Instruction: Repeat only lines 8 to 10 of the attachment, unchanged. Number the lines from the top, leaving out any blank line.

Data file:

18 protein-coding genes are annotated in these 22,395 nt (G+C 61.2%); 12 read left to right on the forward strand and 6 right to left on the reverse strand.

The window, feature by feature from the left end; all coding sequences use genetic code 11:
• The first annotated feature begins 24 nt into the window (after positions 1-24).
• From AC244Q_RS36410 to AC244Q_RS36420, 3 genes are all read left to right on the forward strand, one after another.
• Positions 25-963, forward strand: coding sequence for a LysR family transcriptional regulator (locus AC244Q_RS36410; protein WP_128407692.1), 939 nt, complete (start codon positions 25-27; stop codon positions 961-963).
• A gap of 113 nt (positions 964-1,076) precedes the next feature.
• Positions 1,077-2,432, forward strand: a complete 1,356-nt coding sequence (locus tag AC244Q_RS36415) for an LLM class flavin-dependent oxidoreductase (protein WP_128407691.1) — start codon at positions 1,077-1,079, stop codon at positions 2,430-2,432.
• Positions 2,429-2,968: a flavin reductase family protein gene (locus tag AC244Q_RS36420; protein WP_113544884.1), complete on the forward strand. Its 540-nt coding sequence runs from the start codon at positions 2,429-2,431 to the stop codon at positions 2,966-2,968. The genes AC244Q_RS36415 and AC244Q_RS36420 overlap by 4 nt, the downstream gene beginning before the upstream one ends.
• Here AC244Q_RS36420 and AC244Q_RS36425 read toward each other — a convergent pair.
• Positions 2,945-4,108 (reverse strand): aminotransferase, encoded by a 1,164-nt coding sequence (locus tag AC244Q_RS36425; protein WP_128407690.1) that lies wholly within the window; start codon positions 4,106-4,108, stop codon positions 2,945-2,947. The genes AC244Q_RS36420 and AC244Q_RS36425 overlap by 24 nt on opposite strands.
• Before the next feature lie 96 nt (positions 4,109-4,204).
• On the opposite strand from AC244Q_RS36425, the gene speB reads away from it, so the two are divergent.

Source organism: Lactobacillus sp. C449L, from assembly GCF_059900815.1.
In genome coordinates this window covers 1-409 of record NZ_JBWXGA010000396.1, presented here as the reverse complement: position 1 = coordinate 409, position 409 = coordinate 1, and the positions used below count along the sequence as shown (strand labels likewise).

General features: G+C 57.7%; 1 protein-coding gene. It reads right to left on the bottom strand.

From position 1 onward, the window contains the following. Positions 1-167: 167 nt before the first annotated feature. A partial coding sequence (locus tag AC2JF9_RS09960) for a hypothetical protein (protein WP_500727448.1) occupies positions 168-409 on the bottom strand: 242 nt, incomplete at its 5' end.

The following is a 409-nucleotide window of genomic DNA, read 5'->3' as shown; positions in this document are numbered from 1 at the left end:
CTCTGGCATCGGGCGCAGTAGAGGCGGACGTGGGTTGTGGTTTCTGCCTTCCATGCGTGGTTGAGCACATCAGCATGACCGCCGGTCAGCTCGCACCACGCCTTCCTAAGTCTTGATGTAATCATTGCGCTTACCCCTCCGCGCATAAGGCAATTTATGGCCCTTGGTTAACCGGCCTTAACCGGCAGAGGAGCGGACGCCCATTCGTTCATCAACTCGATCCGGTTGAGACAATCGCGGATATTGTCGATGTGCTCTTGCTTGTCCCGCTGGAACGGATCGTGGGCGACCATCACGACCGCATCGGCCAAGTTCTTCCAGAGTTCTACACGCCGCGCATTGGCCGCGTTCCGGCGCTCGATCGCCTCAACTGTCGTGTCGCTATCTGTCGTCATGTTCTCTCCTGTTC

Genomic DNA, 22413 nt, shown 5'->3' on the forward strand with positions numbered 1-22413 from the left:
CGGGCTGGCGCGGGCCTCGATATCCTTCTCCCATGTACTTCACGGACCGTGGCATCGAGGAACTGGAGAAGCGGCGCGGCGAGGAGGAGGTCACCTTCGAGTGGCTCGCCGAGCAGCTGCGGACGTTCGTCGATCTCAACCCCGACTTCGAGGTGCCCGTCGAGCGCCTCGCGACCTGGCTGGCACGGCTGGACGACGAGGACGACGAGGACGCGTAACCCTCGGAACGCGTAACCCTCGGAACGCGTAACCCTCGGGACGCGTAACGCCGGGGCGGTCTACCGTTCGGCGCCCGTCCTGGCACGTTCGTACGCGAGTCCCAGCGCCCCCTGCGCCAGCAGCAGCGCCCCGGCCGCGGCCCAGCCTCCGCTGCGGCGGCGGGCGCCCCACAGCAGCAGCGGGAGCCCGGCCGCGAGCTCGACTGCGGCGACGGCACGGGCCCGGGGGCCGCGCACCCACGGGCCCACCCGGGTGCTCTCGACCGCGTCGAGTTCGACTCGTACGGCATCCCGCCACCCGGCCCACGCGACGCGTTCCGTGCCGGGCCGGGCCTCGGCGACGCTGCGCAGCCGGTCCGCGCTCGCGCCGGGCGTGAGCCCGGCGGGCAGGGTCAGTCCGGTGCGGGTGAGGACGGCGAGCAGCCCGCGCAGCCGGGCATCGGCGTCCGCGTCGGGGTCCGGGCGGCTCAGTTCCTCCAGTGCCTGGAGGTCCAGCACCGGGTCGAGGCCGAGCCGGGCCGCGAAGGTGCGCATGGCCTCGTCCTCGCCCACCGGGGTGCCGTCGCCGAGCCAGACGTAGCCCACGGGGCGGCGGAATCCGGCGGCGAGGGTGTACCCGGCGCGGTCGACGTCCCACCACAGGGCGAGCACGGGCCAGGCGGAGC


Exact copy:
• Positions 2,429-2,968: a flavin reductase family protein gene (locus tag AC244Q_RS36420; protein WP_113544884.1), complete on the forward strand. Its 540-nt coding sequence runs from the start codon at positions 2,429-2,431 to the stop codon at positions 2,966-2,968. The genes AC244Q_RS36415 and AC244Q_RS36420 overlap by 4 nt, the downstream gene beginning before the upstream one ends.
• Here AC244Q_RS36420 and AC244Q_RS36425 read toward each other — a convergent pair.
• Positions 2,945-4,108 (reverse strand): aminotransferase, encoded by a 1,164-nt coding sequence (locus tag AC244Q_RS36425; protein WP_128407690.1) that lies wholly within the window; start codon positions 4,106-4,108, stop codon positions 2,945-2,947. The genes AC244Q_RS36420 and AC244Q_RS36425 overlap by 24 nt on opposite strands.